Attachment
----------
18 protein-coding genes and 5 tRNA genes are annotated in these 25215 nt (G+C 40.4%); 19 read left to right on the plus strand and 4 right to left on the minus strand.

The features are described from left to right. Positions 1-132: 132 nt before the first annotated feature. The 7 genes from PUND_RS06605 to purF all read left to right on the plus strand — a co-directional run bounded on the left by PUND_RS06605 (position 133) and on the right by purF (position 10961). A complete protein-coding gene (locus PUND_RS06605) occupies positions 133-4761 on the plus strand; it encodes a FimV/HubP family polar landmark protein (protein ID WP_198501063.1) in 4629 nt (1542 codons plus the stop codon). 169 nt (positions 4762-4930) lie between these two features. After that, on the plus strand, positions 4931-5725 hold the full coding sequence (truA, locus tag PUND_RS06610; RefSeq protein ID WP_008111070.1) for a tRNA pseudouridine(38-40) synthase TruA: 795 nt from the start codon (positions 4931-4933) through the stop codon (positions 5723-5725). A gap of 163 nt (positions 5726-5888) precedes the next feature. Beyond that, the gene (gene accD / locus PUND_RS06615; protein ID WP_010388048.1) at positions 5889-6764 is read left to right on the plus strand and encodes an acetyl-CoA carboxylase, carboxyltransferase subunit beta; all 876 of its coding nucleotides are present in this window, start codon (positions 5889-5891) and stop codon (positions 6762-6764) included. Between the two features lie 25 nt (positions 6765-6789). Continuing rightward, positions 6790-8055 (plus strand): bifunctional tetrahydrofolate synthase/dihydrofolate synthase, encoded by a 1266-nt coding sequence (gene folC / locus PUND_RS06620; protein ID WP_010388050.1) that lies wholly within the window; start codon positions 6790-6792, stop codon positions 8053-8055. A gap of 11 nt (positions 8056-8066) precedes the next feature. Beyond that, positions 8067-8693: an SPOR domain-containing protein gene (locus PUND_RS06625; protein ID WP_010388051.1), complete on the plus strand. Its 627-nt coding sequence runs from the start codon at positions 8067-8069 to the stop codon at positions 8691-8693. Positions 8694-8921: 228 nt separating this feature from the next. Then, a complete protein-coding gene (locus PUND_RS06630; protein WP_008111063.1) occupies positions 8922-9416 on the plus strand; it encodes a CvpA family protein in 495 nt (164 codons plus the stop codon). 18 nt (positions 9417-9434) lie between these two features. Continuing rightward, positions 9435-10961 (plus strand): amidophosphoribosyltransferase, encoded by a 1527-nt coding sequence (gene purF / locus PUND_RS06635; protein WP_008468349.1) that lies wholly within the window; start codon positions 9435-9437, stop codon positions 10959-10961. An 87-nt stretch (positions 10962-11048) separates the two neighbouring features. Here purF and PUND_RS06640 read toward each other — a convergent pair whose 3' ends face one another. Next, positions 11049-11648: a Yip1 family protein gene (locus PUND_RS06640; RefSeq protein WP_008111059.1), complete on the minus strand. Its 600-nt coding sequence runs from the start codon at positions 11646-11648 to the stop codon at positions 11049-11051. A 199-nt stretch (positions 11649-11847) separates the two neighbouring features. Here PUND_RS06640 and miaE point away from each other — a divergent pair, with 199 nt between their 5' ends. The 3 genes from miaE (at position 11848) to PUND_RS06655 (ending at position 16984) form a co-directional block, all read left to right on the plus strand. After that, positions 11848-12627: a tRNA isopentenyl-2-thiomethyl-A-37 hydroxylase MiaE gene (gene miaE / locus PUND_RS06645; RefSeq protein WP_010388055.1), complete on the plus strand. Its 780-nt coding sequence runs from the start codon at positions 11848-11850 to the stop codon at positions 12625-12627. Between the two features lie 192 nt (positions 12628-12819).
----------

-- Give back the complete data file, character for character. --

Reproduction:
18 protein-coding genes and 5 tRNA genes are annotated in these 25215 nt (G+C 40.4%); 19 read left to right on the plus strand and 4 right to left on the minus strand.

The features are described from left to right. Positions 1-132: 132 nt before the first annotated feature. The 7 genes from PUND_RS06605 to purF all read left to right on the plus strand — a co-directional run bounded on the left by PUND_RS06605 (position 133) and on the right by purF (position 10961). A complete protein-coding gene (locus PUND_RS06605) occupies positions 133-4761 on the plus strand; it encodes a FimV/HubP family polar landmark protein (protein ID WP_198501063.1) in 4629 nt (1542 codons plus the stop codon). 169 nt (positions 4762-4930) lie between these two features. After that, on the plus strand, positions 4931-5725 hold the full coding sequence (truA, locus tag PUND_RS06610; RefSeq protein ID WP_008111070.1) for a tRNA pseudouridine(38-40) synthase TruA: 795 nt from the start codon (positions 4931-4933) through the stop codon (positions 5723-5725). A gap of 163 nt (positions 5726-5888) precedes the next feature. Beyond that, the gene (gene accD / locus PUND_RS06615; protein ID WP_010388048.1) at positions 5889-6764 is read left to right on the plus strand and encodes an acetyl-CoA carboxylase, carboxyltransferase subunit beta; all 876 of its coding nucleotides are present in this window, start codon (positions 5889-5891) and stop codon (positions 6762-6764) included. Between the two features lie 25 nt (positions 6765-6789). Continuing rightward, positions 6790-8055 (plus strand): bifunctional tetrahydrofolate synthase/dihydrofolate synthase, encoded by a 1266-nt coding sequence (gene folC / locus PUND_RS06620; protein ID WP_010388050.1) that lies wholly within the window; start codon positions 6790-6792, stop codon positions 8053-8055. A gap of 11 nt (positions 8056-8066) precedes the next feature. Beyond that, positions 8067-8693: an SPOR domain-containing protein gene (locus PUND_RS06625; protein ID WP_010388051.1), complete on the plus strand. Its 627-nt coding sequence runs from the start codon at positions 8067-8069 to the stop codon at positions 8691-8693. Positions 8694-8921: 228 nt separating this feature from the next. Then, a complete protein-coding gene (locus PUND_RS06630; protein WP_008111063.1) occupies positions 8922-9416 on the plus strand; it encodes a CvpA family protein in 495 nt (164 codons plus the stop codon). 18 nt (positions 9417-9434) lie between these two features. Continuing rightward, positions 9435-10961 (plus strand): amidophosphoribosyltransferase, encoded by a 1527-nt coding sequence (gene purF / locus PUND_RS06635; protein WP_008468349.1) that lies wholly within the window; start codon positions 9435-9437, stop codon positions 10959-10961. An 87-nt stretch (positions 10962-11048) separates the two neighbouring features. Here purF and PUND_RS06640 read toward each other — a convergent pair whose 3' ends face one another. Next, positions 11049-11648: a Yip1 family protein gene (locus PUND_RS06640; RefSeq protein WP_008111059.1), complete on the minus strand. Its 600-nt coding sequence runs from the start codon at positions 11646-11648 to the stop codon at positions 11049-11051. A 199-nt stretch (positions 11649-11847) separates the two neighbouring features. Here PUND_RS06640 and miaE point away from each other — a divergent pair, with 199 nt between their 5' ends. The 3 genes from miaE (at position 11848) to PUND_RS06655 (ending at position 16984) form a co-directional block, all read left to right on the plus strand. After that, positions 11848-12627: a tRNA isopentenyl-2-thiomethyl-A-37 hydroxylase MiaE gene (gene miaE / locus PUND_RS06645; RefSeq protein WP_010388055.1), complete on the plus strand. Its 780-nt coding sequence runs from the start codon at positions 11848-11850 to the stop codon at positions 12625-12627. Between the two features lie 192 nt (positions 12628-12819).